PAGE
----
Giving primary-care clinics a technological upgrade

Healthcare innovation has typically concentrated on blockbuster drugs or powerful new equipment — not on how to improve the delivery of primary care. Yet primary-care clinics play an enormous role in healthcare. The UW Primary Care Innovations Lab was launched last year to bring leading-edge technology into the primary-care setting. By fostering collaboration between practitioners and entrepreneurs, the lab can figure out what doctors want and what will make a difference in providing patient care. The lab draws upon researchers and clinicians from more than 50 clinics across the WWAMI (Washington, Wyoming, Alaska, Montana and Idaho) region’s Practice and Research Network.

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Two hundred students graduate and become physicians

On May 27, 2016, 200 students received an M.D. from the UW School of Medicine. Among the graduates, 129 are from Washington state, 17 from Wyoming, 19 from Alaska, 20 from Montana and 17 from Idaho. The 2016 graduating class chose Doug Paauw, M.D., Res. ’88, Chief Res. ’89 (internal medicine), MACP, UW professor of medicine in the Division of General Internal Medicine and the Rathmann Family Foundation Endowed Chair in Patient-centered Clinical Education, to be the speaker. Paauw, a highly regarded educator, reminded graduates, “The most important education you have received, though, is how you think, how you organize information, with both your brain and your heart — how you will care, truly care — about your patients.”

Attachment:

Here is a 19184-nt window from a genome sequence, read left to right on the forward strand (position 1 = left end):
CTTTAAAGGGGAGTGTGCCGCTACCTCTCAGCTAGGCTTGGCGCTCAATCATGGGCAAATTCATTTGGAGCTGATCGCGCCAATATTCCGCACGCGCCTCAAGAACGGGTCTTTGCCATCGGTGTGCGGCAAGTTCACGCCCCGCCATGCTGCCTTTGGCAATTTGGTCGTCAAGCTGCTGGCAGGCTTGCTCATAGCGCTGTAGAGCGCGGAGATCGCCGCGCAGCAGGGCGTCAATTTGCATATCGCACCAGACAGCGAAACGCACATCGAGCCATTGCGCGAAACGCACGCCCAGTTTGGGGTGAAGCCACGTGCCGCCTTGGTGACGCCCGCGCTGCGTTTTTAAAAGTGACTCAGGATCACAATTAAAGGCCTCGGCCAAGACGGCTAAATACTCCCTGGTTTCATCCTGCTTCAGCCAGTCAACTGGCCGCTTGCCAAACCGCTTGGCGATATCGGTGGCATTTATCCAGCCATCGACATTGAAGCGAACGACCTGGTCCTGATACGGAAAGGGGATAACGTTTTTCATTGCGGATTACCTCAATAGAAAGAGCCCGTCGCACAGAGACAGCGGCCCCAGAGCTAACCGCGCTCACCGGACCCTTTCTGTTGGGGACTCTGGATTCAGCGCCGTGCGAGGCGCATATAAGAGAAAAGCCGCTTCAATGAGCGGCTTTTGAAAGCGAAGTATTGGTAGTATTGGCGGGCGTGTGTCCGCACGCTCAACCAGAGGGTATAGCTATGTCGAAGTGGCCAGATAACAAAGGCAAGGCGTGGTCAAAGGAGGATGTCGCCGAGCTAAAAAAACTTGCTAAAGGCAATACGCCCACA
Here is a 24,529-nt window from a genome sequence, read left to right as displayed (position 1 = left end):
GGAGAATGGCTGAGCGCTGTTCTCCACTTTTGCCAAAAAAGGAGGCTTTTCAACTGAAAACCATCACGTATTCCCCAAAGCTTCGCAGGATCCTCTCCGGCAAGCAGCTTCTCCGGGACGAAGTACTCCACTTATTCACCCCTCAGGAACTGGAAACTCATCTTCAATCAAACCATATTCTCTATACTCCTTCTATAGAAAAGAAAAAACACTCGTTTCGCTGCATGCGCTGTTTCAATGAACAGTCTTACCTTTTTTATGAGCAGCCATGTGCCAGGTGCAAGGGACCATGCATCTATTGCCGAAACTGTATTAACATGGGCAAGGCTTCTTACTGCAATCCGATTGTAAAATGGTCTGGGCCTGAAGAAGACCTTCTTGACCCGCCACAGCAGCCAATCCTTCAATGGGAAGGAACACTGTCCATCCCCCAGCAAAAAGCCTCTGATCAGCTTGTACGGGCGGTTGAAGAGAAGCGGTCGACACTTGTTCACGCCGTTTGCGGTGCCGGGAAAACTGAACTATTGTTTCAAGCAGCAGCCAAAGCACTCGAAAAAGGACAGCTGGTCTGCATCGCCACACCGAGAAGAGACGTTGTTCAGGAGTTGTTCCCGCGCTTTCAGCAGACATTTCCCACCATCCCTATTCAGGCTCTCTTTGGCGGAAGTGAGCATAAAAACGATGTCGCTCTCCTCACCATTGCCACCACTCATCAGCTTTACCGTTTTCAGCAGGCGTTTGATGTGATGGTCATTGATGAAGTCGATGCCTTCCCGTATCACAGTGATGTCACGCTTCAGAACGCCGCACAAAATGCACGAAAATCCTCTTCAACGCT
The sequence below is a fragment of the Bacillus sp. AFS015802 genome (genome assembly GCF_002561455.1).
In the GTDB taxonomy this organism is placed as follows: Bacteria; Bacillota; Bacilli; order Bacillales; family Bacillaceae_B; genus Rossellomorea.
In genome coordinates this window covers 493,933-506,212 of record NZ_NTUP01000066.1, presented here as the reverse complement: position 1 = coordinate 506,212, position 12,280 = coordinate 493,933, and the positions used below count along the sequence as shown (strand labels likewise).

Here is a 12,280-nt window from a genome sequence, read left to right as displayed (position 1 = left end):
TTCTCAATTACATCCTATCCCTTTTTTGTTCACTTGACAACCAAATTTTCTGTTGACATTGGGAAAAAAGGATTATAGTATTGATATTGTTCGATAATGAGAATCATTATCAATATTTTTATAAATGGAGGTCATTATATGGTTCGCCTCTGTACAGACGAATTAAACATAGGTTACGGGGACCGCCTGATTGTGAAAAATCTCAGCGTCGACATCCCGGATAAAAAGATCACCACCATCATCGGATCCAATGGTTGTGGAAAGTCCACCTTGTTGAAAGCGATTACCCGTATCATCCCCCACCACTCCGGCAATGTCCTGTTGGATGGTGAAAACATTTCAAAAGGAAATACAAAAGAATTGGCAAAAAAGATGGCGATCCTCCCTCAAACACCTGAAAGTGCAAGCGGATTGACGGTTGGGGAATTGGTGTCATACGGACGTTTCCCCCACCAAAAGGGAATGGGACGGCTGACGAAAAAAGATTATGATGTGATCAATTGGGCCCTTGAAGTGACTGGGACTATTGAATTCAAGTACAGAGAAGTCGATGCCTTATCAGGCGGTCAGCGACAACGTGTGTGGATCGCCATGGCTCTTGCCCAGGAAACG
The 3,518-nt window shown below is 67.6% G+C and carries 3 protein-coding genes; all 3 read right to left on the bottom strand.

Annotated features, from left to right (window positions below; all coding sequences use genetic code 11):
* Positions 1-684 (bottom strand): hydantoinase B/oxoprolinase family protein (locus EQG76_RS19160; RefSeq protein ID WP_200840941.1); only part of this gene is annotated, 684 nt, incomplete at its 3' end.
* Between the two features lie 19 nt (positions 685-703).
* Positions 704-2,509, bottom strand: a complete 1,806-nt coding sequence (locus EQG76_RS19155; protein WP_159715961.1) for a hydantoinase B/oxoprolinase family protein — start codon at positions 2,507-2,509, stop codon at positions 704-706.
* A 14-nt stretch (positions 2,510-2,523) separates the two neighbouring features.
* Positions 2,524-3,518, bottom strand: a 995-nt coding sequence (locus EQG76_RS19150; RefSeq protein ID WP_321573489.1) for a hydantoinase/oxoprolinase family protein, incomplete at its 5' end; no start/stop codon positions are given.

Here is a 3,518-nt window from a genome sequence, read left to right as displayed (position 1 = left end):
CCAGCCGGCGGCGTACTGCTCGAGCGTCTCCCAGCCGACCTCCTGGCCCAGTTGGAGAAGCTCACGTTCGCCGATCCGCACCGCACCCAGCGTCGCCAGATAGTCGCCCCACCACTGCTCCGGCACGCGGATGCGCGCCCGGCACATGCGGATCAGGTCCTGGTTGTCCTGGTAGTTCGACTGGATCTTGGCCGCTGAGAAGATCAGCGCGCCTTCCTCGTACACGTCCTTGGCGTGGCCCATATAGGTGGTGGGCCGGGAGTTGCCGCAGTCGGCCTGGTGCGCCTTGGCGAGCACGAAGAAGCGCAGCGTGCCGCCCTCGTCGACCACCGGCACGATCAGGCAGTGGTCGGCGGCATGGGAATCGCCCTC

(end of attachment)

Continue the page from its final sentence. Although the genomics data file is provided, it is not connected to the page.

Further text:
“Out-of-body” training boosts heart surgery residents’ skills

Watching and assisting with patient procedures has been the standard method for teaching surgical residents. However, the results of a study published in The Annals of Thoracic Surgery indicate that simulation may be a better way to teach surgical skills. UW Medicine cardiothoracic surgeon Nahush Mokadam, M.D., Res. ’07 (cardiothoracic surgery), the holder of the Lester and Connie LeRoss Endowed Professorship in Cardiovascular Surgery (pictured), and his peers at seven U.S. academic medical centers developed a simulation curriculum and evaluated its benefits to surgical residents. The study involved a rigorous 39-session course with training modules for three common cardiothoracic surgeries and three adverse events. The results of the study indicate the simulation course not only improved trainees’ technical proficiency but also their decision-making and communications skills. Ultimately, the goal of simulation is enhanced patient safety. Mokadam is a core faculty member at WISH (the WWAMI Institute for Simulation in Healthcare at UW Medicine), a national leader in using simulation to improve the quality of healthcare education, patient safety and outcomes.